The iPod touch is based on the iPhone. Regardless, I'm pretty sure Jobs announced the 2 products at the same event.
    • He's indicative of the whole problem with Wall Street

      There is a serious disconnect between the raiders and gamblers in Wall Street and what is best for these companies long term. I personally would love to see more moves like Dell and take many of these companies private again so they are not beholden to the dictates of corporate raiders such as this. Would make our companies and our country much stronger in the long run to not give so much control to these unethical criminals currently running our financial system.
      • Greedy old corporate raider...

        Pauljones99, you called it spot on. There's not much I can add except he's the worst of his type. He's pushing all the buttons...and should be ignored. Duplicitous gasbag.
      • Problem is that, without Wall Street and the investment class, who take the

        risks on companies, the whole economy would be at a fraction of what it is now.

        Investments are what give companies the cash to grow, and without the growth, most major corporations would not exist, and many millions of jobs would never have been created.

        Privately owned companies don't necessarily have the many sources of investors and the cash they bring with them, and thus, those companies will be more limited in what they can do. Fpr example, Facebook would not have had the funding to acquire Instagram, or any of the other acquisitions it's made. Same goes with Google, and without the Wall Street investors, Google would still be a struggling search engine with no earnings worth a damn to report.
        • Ya, but lots of these companies are of little risk.

          In theory that's the big draw of having Wall Street investment, but the fact also is that you do not get frequent large funding for underdeveloped companies where an investor says to himself this company could tank, but it looks like an interesting product so Im putting my money into that!

          Sure, it can and sometimes does happen, but in the total dollars and cents% column on Wall Street not a whole pile of the zillions of dollars bouncing around reside in those interesting but shaky investments.
        • Sure, investors are needed

          Whether a company is public or private, investors are needed. But playing in the markets has become disconnected from investing in a company. If you have enough clout, you can buy a bunch of something, announce it to the world, watch them follow you and drive up the value of your investment, and then dump your investment for a big profit.

          In this case, you basically just got rich off of your fame, not based on your support of a good company.

          Then again, it is presumptuous to assume that Icahn isn't sticking with Apple long term.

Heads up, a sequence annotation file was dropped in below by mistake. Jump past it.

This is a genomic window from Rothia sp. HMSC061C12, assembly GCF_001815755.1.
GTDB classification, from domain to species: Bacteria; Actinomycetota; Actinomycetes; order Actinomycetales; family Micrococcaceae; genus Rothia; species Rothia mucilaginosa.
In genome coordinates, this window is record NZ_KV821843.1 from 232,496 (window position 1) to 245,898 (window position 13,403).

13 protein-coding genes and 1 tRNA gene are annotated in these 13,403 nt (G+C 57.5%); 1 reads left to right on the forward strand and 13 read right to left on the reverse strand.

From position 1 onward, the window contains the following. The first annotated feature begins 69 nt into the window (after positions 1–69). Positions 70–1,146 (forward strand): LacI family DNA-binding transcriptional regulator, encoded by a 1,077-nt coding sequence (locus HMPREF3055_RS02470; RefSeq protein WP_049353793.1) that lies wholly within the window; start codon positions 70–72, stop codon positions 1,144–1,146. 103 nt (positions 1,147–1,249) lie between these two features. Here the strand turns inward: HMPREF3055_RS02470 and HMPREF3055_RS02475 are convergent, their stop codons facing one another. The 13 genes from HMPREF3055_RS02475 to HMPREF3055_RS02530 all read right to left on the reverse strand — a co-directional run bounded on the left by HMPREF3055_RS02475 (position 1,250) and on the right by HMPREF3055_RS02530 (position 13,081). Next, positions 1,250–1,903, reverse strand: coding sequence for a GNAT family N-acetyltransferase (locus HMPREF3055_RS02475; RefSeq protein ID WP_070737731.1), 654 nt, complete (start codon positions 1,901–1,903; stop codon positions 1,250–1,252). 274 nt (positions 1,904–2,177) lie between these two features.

• $$$$

      He really doesn't care about the company or the shareholders. All he is interested in is making money. As if he doesn't have enough already.
  • Icahn is poison

    Ichan only knows how to buy and dismantle companies. He destroys everything he touches and makes millions from it.
    new gawker
    • Agree -- parasite

      I worked for one of the company's he bought and dismantled. Can anybody just shut this guy up???
  • Icahn

    Has that dirtbag ever run a company that did anything useful? Or has he always been a parasite?
  • Oh yes, a long series of successes for Carl...

    Blockbuster being one of the recent ones. Back in the late 70's and early 80's he tried taking on US Steel, trying to get them to sell their oil company. He's an example of the worst kind of person. In my opinion. He's made NOTHING and destroyed plenty.
    Bill F.
  • Find a corporation with serious cash, buy 3% stock

    propose your guys for election, and rant about stock repurchase.
    Get your guys elected, they stock repurchase, you sell stock for big profit.
    Rinse and repeat.

    Is this ethical?
    • I don't think so...

      ...but it is a legal practice; apparently with plenty of defenders.
      John L. Ries
      • Sadly there's no laws

        There's no laws against it . and I would guess that Bain Capitals business plan was pretty much the same. Underpay, sell off assets and dump workers. Restart with a shadow of original company and sell it off.
        • Except that, Bain Capital, and other such companies, have been instrumental

          in rescuing and bringing companies back from the brink of death, such as Staples, which would not be around were it not for Bain.

          Bain is invested in many companies, such as: AMC Theatres, Aspen Education Group, Brookstone, Burger King, Burlington Coat Factory, Canada Goose, Clear Channel Communications, Domino's Pizza, DoubleClick, Dunkin' Donuts, D&M Holdings, Guitar Center, Hospital Corporation of America (HCA), Sealy, Sports Authority, Staples, Toys "R" Us, Warner Music Group and The Weather Channel.

          Take Bain out of the equation, and chances are that some, or many, of those corporations would not be around today. Icahn might be a bit slicker and sleazy, but he too is in the business of investing and making companies grow.

          Be careful what you wish for.